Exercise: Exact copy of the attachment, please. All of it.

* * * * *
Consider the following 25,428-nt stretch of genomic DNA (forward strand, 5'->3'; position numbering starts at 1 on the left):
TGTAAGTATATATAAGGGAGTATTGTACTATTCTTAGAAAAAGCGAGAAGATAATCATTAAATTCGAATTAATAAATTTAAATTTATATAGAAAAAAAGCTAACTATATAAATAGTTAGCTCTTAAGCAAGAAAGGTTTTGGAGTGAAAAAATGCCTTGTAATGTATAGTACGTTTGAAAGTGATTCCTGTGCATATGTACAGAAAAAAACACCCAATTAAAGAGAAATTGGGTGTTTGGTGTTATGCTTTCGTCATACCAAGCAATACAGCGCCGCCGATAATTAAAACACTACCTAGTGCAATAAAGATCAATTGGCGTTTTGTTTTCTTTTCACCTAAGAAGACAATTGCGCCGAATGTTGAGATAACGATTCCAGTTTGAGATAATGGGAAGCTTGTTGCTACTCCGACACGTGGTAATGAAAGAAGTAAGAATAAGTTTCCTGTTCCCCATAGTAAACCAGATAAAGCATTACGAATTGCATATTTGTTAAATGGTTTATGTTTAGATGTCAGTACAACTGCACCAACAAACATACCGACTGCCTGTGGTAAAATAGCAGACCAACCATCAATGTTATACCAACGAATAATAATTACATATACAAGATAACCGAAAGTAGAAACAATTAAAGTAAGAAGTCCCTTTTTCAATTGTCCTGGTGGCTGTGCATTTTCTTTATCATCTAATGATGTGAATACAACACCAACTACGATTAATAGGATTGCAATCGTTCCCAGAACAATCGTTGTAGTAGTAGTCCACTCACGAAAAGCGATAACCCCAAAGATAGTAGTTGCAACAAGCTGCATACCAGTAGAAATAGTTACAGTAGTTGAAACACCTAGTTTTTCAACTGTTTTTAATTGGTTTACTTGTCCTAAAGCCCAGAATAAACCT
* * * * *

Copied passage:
Consider the following 25,428-nt stretch of genomic DNA (forward strand, 5'->3'; position numbering starts at 1 on the left):
TGTAAGTATATATAAGGGAGTATTGTACTATTCTTAGAAAAAGCGAGAAGATAATCATTAAATTCGAATTAATAAATTTAAATTTATATAGAAAAAAAGCTAACTATATAAATAGTTAGCTCTTAAGCAAGAAAGGTTTTGGAGTGAAAAAATGCCTTGTAATGTATAGTACGTTTGAAAGTGATTCCTGTGCATATGTACAGAAAAAAACACCCAATTAAAGAGAAATTGGGTGTTTGGTGTTATGCTTTCGTCATACCAAGCAATACAGCGCCGCCGATAATTAAAACACTACCTAGTGCAATAAAGATCAATTGGCGTTTTGTTTTCTTTTCACCTAAGAAGACAATTGCGCCGAATGTTGAGATAACGATTCCAGTTTGAGATAATGGGAAGCTTGTTGCTACTCCGACACGTGGTAATGAAAGAAGTAAGAATAAGTTTCCTGTTCCCCATAGTAAACCAGATAAAGCATTACGAATTGCATATTTGTTAAATGGTTTATGTTTAGATGTCAGTACAACTGCACCAACAAACATACCGACTGCCTGTGGTAAAATAGCAGACCAACCATCAATGTTATACCAACGAATAATAATTACATATACAAGATAACCGAAAGTAGAAACAATTAAAGTAAGAAGTCCCTTTTTCAATTGTCCTGGTGGCTGTGCATTTTCTTTATCATCTAATGATGTGAATACAACACCAACTACGATTAATAGGATTGCAATCGTTCCCAGAACAATCGTTGTAGTAGTAGTCCACTCACGAAAAGCGATAACCCCAAAGATAGTAGTTGCAACAAGCTGCATACCAGTAGAAATAGTTACAGTAGTTGAAACACCTAGTTTTTCAACTGTTTTTAATTGGTTTACTTGTCCTAAAGCCCAGAATAAACCT